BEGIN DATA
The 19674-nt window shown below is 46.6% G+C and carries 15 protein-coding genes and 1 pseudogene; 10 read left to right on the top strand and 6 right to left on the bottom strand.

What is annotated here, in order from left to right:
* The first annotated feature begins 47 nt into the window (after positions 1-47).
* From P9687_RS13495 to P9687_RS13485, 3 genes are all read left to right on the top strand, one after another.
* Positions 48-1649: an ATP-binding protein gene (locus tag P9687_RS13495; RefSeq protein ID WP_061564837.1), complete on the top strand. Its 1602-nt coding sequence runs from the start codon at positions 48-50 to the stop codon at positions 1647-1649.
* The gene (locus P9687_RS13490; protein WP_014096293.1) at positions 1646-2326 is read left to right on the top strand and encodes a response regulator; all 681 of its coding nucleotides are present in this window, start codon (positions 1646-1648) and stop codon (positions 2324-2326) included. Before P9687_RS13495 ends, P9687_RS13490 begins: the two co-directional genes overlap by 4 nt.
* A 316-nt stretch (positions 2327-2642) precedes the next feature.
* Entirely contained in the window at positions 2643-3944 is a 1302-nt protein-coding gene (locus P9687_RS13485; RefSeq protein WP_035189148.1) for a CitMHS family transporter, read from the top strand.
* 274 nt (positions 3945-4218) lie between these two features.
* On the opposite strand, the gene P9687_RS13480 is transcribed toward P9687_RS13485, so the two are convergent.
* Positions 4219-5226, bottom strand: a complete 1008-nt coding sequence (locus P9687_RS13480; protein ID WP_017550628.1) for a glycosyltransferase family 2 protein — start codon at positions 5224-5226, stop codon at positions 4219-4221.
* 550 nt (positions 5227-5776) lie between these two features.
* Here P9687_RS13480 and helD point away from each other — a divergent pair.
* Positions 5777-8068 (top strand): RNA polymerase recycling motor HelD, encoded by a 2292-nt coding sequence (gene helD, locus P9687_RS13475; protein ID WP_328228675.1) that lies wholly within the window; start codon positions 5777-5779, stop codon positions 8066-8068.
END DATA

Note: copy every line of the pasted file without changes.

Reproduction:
The 19674-nt window shown below is 46.6% G+C and carries 15 protein-coding genes and 1 pseudogene; 10 read left to right on the top strand and 6 right to left on the bottom strand.

What is annotated here, in order from left to right:
* The first annotated feature begins 47 nt into the window (after positions 1-47).
* From P9687_RS13495 to P9687_RS13485, 3 genes are all read left to right on the top strand, one after another.
* Positions 48-1649: an ATP-binding protein gene (locus tag P9687_RS13495; RefSeq protein ID WP_061564837.1), complete on the top strand. Its 1602-nt coding sequence runs from the start codon at positions 48-50 to the stop codon at positions 1647-1649.
* The gene (locus P9687_RS13490; protein WP_014096293.1) at positions 1646-2326 is read left to right on the top strand and encodes a response regulator; all 681 of its coding nucleotides are present in this window, start codon (positions 1646-1648) and stop codon (positions 2324-2326) included. Before P9687_RS13495 ends, P9687_RS13490 begins: the two co-directional genes overlap by 4 nt.
* A 316-nt stretch (positions 2327-2642) precedes the next feature.
* Entirely contained in the window at positions 2643-3944 is a 1302-nt protein-coding gene (locus P9687_RS13485; RefSeq protein WP_035189148.1) for a CitMHS family transporter, read from the top strand.
* 274 nt (positions 3945-4218) lie between these two features.
* On the opposite strand, the gene P9687_RS13480 is transcribed toward P9687_RS13485, so the two are convergent.
* Positions 4219-5226, bottom strand: a complete 1008-nt coding sequence (locus P9687_RS13480; protein ID WP_017550628.1) for a glycosyltransferase family 2 protein — start codon at positions 5224-5226, stop codon at positions 4219-4221.
* 550 nt (positions 5227-5776) lie between these two features.
* Here P9687_RS13480 and helD point away from each other — a divergent pair.
* Positions 5777-8068 (top strand): RNA polymerase recycling motor HelD, encoded by a 2292-nt coding sequence (gene helD, locus P9687_RS13475; protein ID WP_328228675.1) that lies wholly within the window; start codon positions 5777-5779, stop codon positions 8066-8068.